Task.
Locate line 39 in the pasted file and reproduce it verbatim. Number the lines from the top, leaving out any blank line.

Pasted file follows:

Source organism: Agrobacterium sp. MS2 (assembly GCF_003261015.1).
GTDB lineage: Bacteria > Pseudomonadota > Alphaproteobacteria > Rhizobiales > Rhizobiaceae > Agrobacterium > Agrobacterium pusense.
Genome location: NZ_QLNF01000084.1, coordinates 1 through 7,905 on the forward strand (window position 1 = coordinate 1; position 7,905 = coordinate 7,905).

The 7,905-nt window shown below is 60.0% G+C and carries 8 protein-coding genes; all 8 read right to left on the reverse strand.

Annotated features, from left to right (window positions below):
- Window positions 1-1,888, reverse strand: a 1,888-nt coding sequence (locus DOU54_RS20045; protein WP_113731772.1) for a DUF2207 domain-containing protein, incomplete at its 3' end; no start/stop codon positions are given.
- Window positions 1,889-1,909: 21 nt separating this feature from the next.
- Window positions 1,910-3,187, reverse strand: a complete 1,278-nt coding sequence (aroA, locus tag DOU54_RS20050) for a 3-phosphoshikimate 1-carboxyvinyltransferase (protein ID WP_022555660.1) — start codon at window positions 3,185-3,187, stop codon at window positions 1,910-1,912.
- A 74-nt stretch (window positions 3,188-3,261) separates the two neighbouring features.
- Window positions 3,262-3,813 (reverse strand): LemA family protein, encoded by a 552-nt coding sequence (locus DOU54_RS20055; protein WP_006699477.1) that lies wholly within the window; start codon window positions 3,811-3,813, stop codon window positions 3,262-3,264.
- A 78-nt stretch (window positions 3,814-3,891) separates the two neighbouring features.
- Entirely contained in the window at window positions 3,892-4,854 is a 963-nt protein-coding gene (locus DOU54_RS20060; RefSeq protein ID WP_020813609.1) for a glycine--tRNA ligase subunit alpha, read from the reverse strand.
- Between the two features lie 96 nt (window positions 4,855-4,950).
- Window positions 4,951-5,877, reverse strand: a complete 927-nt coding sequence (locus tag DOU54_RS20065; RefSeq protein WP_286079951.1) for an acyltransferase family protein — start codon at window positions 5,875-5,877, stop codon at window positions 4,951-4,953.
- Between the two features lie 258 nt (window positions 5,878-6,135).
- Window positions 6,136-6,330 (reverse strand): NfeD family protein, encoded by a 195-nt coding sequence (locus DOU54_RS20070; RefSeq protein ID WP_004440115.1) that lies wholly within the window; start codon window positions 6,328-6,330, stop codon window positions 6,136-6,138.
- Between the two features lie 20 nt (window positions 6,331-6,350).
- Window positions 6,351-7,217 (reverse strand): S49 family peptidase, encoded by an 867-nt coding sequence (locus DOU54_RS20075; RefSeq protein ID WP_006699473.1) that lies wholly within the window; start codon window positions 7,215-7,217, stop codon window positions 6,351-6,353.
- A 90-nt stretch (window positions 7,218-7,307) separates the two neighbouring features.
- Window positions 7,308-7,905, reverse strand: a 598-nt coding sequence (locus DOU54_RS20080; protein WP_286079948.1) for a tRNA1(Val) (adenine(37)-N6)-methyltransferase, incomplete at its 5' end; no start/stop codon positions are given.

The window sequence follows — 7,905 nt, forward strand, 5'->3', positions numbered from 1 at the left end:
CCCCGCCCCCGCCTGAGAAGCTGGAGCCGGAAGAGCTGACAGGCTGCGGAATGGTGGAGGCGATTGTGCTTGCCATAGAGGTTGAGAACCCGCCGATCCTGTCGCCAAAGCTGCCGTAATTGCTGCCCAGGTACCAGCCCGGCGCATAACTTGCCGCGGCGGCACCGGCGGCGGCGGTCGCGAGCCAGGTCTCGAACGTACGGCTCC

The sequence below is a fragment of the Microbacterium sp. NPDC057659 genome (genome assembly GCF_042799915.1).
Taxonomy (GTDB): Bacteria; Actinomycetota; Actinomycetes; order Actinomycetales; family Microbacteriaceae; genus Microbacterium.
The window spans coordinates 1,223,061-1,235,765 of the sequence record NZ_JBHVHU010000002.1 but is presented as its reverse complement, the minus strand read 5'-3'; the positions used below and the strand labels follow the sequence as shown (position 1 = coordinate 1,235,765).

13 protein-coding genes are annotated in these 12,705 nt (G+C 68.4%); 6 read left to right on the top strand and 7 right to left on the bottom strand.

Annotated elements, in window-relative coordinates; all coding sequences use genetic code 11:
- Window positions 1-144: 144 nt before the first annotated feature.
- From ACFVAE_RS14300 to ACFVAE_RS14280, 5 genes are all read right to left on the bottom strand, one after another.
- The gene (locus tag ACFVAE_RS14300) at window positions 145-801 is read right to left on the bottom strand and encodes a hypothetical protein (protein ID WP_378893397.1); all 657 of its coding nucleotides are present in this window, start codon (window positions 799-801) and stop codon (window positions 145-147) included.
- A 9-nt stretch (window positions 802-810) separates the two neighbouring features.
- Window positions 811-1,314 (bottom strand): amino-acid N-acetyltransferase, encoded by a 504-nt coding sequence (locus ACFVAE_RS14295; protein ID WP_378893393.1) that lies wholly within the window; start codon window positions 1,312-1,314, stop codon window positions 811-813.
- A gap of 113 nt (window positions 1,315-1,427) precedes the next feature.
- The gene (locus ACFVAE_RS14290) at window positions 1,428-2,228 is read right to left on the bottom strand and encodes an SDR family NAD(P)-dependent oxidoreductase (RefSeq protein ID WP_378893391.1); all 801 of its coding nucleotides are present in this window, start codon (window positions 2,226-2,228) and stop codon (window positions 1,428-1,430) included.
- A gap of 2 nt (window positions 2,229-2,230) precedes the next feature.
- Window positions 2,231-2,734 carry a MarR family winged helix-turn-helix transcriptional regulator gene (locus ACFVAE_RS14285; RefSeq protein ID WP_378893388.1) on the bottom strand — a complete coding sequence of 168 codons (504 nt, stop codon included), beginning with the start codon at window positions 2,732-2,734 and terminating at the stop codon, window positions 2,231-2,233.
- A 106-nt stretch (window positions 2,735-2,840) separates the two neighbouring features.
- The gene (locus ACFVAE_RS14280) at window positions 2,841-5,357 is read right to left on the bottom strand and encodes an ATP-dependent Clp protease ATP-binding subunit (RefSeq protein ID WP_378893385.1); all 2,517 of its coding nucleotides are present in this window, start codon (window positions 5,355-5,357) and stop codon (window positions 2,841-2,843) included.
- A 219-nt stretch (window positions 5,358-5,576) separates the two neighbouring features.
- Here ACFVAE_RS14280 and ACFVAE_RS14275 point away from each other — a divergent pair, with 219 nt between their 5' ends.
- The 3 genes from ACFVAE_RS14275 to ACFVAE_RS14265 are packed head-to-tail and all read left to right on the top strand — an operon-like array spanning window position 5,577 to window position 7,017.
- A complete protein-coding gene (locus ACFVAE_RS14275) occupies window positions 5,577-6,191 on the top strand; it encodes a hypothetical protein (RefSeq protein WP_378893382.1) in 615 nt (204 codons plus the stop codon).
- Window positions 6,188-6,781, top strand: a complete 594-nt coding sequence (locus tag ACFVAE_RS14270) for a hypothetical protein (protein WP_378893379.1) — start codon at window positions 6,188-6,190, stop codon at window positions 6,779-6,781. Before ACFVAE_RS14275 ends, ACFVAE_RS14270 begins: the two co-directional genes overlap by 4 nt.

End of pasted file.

- A 219-nt stretch (window positions 5,358-5,576) separates the two neighbouring features.